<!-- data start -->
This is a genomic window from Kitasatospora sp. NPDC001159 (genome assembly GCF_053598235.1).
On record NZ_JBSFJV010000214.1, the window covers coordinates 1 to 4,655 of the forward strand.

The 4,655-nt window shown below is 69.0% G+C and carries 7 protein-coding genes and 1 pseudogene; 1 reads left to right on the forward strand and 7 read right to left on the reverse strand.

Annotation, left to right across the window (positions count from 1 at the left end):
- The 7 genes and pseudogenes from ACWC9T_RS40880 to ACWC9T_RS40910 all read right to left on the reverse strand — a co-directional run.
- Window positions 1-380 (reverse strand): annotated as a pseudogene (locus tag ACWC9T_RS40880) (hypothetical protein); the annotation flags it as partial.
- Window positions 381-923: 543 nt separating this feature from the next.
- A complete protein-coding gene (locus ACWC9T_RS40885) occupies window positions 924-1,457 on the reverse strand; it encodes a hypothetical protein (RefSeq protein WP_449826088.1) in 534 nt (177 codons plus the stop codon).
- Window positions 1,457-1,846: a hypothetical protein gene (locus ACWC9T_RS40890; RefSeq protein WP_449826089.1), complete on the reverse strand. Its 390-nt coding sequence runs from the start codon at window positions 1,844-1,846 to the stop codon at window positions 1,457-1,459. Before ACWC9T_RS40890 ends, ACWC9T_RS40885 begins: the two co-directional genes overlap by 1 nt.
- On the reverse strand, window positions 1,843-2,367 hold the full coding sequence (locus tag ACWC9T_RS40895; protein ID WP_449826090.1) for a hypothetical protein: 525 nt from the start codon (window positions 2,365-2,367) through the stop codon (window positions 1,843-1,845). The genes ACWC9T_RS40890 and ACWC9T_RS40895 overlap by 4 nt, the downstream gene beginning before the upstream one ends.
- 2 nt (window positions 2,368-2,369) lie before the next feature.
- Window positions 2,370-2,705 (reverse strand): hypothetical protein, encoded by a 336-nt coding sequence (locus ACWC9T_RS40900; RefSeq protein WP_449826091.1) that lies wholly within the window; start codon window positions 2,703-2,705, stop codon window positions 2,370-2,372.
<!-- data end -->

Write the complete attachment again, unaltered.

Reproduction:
This is a genomic window from Kitasatospora sp. NPDC001159 (genome assembly GCF_053598235.1).
On record NZ_JBSFJV010000214.1, the window covers coordinates 1 to 4,655 of the forward strand.

The 4,655-nt window shown below is 69.0% G+C and carries 7 protein-coding genes and 1 pseudogene; 1 reads left to right on the forward strand and 7 read right to left on the reverse strand.

Annotation, left to right across the window (positions count from 1 at the left end):
- The 7 genes and pseudogenes from ACWC9T_RS40880 to ACWC9T_RS40910 all read right to left on the reverse strand — a co-directional run.
- Window positions 1-380 (reverse strand): annotated as a pseudogene (locus tag ACWC9T_RS40880) (hypothetical protein); the annotation flags it as partial.
- Window positions 381-923: 543 nt separating this feature from the next.
- A complete protein-coding gene (locus ACWC9T_RS40885) occupies window positions 924-1,457 on the reverse strand; it encodes a hypothetical protein (RefSeq protein WP_449826088.1) in 534 nt (177 codons plus the stop codon).
- Window positions 1,457-1,846: a hypothetical protein gene (locus ACWC9T_RS40890; RefSeq protein WP_449826089.1), complete on the reverse strand. Its 390-nt coding sequence runs from the start codon at window positions 1,844-1,846 to the stop codon at window positions 1,457-1,459. Before ACWC9T_RS40890 ends, ACWC9T_RS40885 begins: the two co-directional genes overlap by 1 nt.
- On the reverse strand, window positions 1,843-2,367 hold the full coding sequence (locus tag ACWC9T_RS40895; protein ID WP_449826090.1) for a hypothetical protein: 525 nt from the start codon (window positions 2,365-2,367) through the stop codon (window positions 1,843-1,845). The genes ACWC9T_RS40890 and ACWC9T_RS40895 overlap by 4 nt, the downstream gene beginning before the upstream one ends.
- 2 nt (window positions 2,368-2,369) lie before the next feature.
- Window positions 2,370-2,705 (reverse strand): hypothetical protein, encoded by a 336-nt coding sequence (locus ACWC9T_RS40900; RefSeq protein WP_449826091.1) that lies wholly within the window; start codon window positions 2,703-2,705, stop codon window positions 2,370-2,372.